Crisis, Business & Working Class

The economic crisis is beginning to make adjustments to our seemingly ordered life rhythm. Over the week, 15 companies in Latvia announced the termination of activity and about 3 thousand people turned into unemployed. And this is only the beginning of the large-scale upheavals that await the global capitalist economy.

If everything is clear about hired workers – apart from their ability to work, they have nothing and are forced to sell it for survival, then the cry and groan of representatives of small and medium-sized businesses causes emotion (yes, maybe someone should pity them, but it will definitely not be me). Indeed, the crises under capitalism are a long-described and well-known phenomenon, and, having decided to become millionaires, I suppose you consciously took this risk. Now slurp with a full spoon! Everything that you cherished and protected so carefully will not be taken away by the “bloody Bolsheviks”, but by respectable bankers or businessmen more successfully (at mortgage auctions). Wicked irony, isn’t it?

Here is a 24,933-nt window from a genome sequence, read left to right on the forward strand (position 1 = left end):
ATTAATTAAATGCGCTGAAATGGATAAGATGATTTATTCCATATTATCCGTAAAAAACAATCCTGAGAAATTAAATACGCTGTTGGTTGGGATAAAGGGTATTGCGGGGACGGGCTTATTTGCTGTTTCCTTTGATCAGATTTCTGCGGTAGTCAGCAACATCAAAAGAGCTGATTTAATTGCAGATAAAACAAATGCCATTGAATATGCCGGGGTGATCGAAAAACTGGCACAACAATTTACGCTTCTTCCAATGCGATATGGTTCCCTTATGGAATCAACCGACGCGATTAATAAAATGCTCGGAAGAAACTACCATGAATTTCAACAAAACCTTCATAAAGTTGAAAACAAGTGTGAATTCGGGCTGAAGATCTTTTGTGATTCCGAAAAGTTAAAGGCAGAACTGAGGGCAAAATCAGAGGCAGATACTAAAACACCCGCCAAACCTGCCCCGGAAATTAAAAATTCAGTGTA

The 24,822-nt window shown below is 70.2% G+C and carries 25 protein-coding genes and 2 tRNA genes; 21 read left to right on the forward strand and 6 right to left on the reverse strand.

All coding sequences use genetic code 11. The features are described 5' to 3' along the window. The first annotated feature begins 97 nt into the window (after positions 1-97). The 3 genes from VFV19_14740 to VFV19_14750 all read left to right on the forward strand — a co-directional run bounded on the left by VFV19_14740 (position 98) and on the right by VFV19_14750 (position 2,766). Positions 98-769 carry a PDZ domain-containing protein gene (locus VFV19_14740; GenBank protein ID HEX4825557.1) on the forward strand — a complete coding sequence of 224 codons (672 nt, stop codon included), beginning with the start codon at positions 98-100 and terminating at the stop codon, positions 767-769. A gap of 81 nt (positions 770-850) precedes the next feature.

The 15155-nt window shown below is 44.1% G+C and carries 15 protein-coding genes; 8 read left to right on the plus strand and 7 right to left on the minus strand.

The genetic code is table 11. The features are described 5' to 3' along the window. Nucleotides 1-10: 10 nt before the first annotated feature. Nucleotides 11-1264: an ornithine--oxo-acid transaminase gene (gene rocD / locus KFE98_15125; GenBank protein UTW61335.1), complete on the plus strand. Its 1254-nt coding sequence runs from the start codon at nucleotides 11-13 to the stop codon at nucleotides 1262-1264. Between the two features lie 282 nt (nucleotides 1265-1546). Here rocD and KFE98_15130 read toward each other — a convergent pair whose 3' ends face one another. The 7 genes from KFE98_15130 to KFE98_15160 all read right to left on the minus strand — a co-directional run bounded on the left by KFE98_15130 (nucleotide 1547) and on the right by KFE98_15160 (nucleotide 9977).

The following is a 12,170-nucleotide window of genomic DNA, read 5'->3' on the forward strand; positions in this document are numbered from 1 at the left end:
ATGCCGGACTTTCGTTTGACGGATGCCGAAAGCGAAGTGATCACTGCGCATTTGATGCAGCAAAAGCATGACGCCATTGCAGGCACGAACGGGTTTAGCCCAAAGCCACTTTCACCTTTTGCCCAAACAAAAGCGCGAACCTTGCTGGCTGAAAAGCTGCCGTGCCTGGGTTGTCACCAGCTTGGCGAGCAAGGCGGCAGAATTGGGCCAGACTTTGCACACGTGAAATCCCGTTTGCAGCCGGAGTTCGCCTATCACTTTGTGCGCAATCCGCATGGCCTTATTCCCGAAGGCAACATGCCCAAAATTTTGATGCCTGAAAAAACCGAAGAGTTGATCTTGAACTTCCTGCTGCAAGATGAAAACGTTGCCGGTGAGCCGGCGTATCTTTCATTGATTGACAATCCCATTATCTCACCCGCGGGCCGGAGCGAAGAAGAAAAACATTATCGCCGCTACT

Now about the working class. Maybe someone will find these words offensive and cruel, but I, as a worker, think that I have the right to write like that. How much has been said about the trade unions, about the objective reasons for the workers to unite to protect themselves from the bourgeois class… Even our Labor Code prohibits the employer from dismissing an employee without the consent of the union if he has been a member of this organization for at least six months. Most believed that this would not affect them, that a “socially responsible businessman” would help and would not be thrown out into the streets in a difficult time, because you have a family and loans. But no! The businessman has his own family and his own loans, so solve your problems yourself!

And now, with your head down, you go to sign all the documents the employer needs, submissively, like cattle going for slaughter, realizing the hopelessness of what is happening. Or a worker who works for “minimum wage” for 12 hours without paying overtime, claiming that the union is nonsense and no one can help him. Is it easier to plow and exploit the exploiter than to try to counter it legally by joining the organization with the same workers who are tired of suffering injustice?

If during the previous crisis there was an opportunity to go abroad as a gastarbeiter, now with the epidemic this opportunity may not exist. Contradictions are escalating, and it is important for the working class not to succumb to the populist slogans of those who want to exploit the general discontent for their political purposes. The bourgeois parties are not allies of the workers, but represent the interests of exploiters without regard to national, regional or other affiliation.

Conscious worker